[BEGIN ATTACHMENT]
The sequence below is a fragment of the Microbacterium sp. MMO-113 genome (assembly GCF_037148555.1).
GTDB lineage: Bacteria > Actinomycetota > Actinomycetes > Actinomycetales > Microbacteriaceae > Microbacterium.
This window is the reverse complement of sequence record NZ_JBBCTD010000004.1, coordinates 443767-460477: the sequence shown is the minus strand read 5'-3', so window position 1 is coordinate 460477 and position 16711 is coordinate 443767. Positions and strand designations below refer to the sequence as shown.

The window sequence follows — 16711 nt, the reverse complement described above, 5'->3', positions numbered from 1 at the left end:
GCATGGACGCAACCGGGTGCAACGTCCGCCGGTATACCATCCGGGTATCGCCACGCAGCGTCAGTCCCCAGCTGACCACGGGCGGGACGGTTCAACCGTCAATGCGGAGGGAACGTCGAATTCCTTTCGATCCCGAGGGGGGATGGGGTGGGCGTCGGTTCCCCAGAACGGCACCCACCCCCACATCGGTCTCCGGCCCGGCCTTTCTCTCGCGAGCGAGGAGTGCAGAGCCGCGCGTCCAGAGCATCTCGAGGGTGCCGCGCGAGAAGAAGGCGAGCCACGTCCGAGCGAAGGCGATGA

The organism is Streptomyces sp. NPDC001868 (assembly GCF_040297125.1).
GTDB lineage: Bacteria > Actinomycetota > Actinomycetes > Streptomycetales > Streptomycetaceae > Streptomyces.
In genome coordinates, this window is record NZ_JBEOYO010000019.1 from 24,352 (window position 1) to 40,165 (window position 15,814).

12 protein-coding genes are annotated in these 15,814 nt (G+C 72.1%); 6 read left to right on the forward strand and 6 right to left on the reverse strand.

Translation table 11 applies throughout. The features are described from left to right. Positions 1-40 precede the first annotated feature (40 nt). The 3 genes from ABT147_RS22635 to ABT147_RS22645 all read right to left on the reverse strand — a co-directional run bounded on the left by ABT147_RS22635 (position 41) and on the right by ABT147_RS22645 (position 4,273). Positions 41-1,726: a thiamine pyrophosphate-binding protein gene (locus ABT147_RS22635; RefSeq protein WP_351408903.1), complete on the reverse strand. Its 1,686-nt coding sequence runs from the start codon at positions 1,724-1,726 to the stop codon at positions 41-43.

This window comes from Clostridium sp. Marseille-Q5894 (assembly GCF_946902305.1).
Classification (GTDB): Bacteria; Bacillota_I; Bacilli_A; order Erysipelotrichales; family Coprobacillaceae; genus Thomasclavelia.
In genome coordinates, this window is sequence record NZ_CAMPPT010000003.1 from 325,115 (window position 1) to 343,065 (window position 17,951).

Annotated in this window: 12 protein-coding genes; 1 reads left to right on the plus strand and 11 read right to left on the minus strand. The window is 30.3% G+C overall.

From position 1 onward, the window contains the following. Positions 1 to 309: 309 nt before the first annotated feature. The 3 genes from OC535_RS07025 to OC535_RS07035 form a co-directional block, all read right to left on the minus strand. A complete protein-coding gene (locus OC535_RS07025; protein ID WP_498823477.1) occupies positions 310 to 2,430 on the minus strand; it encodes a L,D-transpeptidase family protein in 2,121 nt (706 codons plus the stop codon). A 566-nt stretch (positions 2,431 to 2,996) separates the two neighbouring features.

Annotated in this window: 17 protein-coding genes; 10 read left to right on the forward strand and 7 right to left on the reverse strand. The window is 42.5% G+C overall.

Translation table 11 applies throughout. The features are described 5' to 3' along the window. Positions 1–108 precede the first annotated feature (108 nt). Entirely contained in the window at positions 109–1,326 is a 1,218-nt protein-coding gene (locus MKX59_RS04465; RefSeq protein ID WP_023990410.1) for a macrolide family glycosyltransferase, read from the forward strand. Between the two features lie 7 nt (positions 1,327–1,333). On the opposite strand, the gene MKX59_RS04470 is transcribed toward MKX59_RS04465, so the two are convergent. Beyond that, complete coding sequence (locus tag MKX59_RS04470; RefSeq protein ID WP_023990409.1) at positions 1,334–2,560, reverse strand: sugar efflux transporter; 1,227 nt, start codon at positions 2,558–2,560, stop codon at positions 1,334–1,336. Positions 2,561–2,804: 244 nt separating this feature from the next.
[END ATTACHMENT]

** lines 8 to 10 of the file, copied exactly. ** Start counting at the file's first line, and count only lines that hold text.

In genome coordinates, this window is record NZ_JBEOYO010000019.1 from 24,352 (window position 1) to 40,165 (window position 15,814).

12 protein-coding genes are annotated in these 15,814 nt (G+C 72.1%); 6 read left to right on the forward strand and 6 right to left on the reverse strand.

Translation table 11 applies throughout. The features are described from left to right. Positions 1-40 precede the first annotated feature (40 nt). The 3 genes from ABT147_RS22635 to ABT147_RS22645 all read right to left on the reverse strand — a co-directional run bounded on the left by ABT147_RS22635 (position 41) and on the right by ABT147_RS22645 (position 4,273). Positions 41-1,726: a thiamine pyrophosphate-binding protein gene (locus ABT147_RS22635; RefSeq protein WP_351408903.1), complete on the reverse strand. Its 1,686-nt coding sequence runs from the start codon at positions 1,724-1,726 to the stop codon at positions 41-43.